The euro sculpture stands in front of the headquarters of the European Central Bank in Frankfurt, Germany. (Michael Probst/AP)

Europe’s banking system has been at center stage in the region’s long economic crisis — the cause of problems in some countries, the victim in others, and a source of tension with U.S. leaders who have argued that a thorough cleansing of bad loans and bad banks is desperately needed.

After three years of acrimony, false starts and recession, that may finally happen as the European Central Bank prepares to take over as the common supervisor of a system now overseen by 17 national regulators.

Like any cautious new boss, the ECB wants to know what it’s about to get, and next week it’s launching what it promises will be a deep study into the nooks and crannies of the 130 or so banks it will soon oversee.

“Before assuming the tasks of single supervisor, we have to be assured that we know the situation of the banks we take,” said Peter Praet, a member of the ECB governing board. “It is key that we go through this balance-sheet assessment exercise. We have to do it fast, but in a credible way.”

The outlines of the ECB’s upcoming “asset quality review” are to be announced next week and will aim to resolve one of Europe’s more intractable problems.

Over the past three years, the region has arranged financial bailouts for four countries, has reorganized itself under crisis conditions that threatened to split apart the euro currency union, and has been forced through a wrenching debate about the state of the continent — who pays for what and how much and how often richer nations should support weaker ones.

The fight over the banks has encapsulated all those themes and more as plans advanced to bring sovereign national regulators under central control in a new banking union.

Ultimately, the aim is to also have a common system for dealing with bank failures so that the entire euro region helps out if a big financial institution goes bust. The lack of central control arguably contributed to Europe’s troubles in recent years — and to the bankruptcies of Cyprus, Ireland and nearly Spain when the banking system’s hidden obligations tumbled onto the books of governments that could not afford the bill.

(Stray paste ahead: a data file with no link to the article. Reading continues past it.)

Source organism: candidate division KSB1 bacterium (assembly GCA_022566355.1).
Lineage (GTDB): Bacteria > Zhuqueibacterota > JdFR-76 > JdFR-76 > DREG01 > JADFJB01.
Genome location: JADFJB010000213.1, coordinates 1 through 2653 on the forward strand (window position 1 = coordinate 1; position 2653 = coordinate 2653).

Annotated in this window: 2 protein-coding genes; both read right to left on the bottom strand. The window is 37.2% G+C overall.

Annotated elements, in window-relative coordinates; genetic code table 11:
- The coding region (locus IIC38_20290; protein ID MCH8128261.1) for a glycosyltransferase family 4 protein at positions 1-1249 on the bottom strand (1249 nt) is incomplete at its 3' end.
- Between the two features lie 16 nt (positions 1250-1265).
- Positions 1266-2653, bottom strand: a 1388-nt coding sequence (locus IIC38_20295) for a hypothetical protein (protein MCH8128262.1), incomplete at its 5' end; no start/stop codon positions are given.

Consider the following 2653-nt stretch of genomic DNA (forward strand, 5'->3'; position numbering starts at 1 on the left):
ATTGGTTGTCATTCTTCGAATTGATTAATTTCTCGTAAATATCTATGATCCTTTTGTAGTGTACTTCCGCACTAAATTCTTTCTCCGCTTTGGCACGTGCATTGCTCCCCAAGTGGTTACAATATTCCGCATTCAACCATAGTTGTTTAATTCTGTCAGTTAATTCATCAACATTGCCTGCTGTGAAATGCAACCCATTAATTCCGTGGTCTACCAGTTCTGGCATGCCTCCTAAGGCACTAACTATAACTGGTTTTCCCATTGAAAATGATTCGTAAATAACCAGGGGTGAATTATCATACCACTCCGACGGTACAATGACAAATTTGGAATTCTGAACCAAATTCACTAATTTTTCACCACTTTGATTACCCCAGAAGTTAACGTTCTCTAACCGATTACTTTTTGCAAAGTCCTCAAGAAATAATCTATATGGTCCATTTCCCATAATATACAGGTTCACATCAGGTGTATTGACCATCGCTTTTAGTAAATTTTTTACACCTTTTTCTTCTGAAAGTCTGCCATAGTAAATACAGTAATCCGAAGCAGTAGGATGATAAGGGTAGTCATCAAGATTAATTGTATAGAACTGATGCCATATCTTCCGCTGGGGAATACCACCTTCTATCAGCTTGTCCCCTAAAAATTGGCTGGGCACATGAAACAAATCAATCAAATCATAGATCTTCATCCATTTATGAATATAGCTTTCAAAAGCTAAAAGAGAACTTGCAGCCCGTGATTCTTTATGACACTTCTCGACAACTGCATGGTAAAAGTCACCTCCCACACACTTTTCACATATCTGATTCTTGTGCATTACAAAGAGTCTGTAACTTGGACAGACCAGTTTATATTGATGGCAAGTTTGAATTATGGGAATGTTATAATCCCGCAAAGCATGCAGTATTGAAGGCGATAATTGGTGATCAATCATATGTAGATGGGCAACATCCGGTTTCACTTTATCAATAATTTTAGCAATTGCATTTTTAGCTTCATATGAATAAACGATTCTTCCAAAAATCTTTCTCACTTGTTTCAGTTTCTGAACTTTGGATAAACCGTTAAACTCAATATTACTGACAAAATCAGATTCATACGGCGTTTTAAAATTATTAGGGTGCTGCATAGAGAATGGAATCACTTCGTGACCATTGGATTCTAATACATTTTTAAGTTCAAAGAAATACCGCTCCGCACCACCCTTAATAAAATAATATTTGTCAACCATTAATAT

There is still a lingering suspicion that, particularly after a severe crisis and a drawn-out recession, there may be more bad loans and “zombie” debt in the European system than banks have disclosed and that more capital may be needed.

The International Monetary Fund said last week that financially weak firms owed sizable amounts to banks in the weaker euro-zone countries. Absent a dramatic regional economic recovery, the fund said, that sets the stage for potential problems down the road.

This is a long-standing issue. Two earlier “stress tests,” modeled after studies done by the United States during the peak of its financial crisis, were conducted to determine which banks were healthy and which needed to raise more capital to stay in business. Neither test was considered thorough enough to resolve all the doubts.

Now, the ECB is promising a once-and-for-all assessment that will look hard at the specific loans and assets held by each bank, determine whether they have been accurately assessed in value and performance, and, if it works, restore credibility to a system that is still considered a drag on the region’s economy.

The asset review won’t fix all the problems. There is still a fight ahead on how any problems will be resolved, and whether governments will again be on the hook if banks need more capital and are struggling to raise it privately.

But at least the review could start lifting the cloud.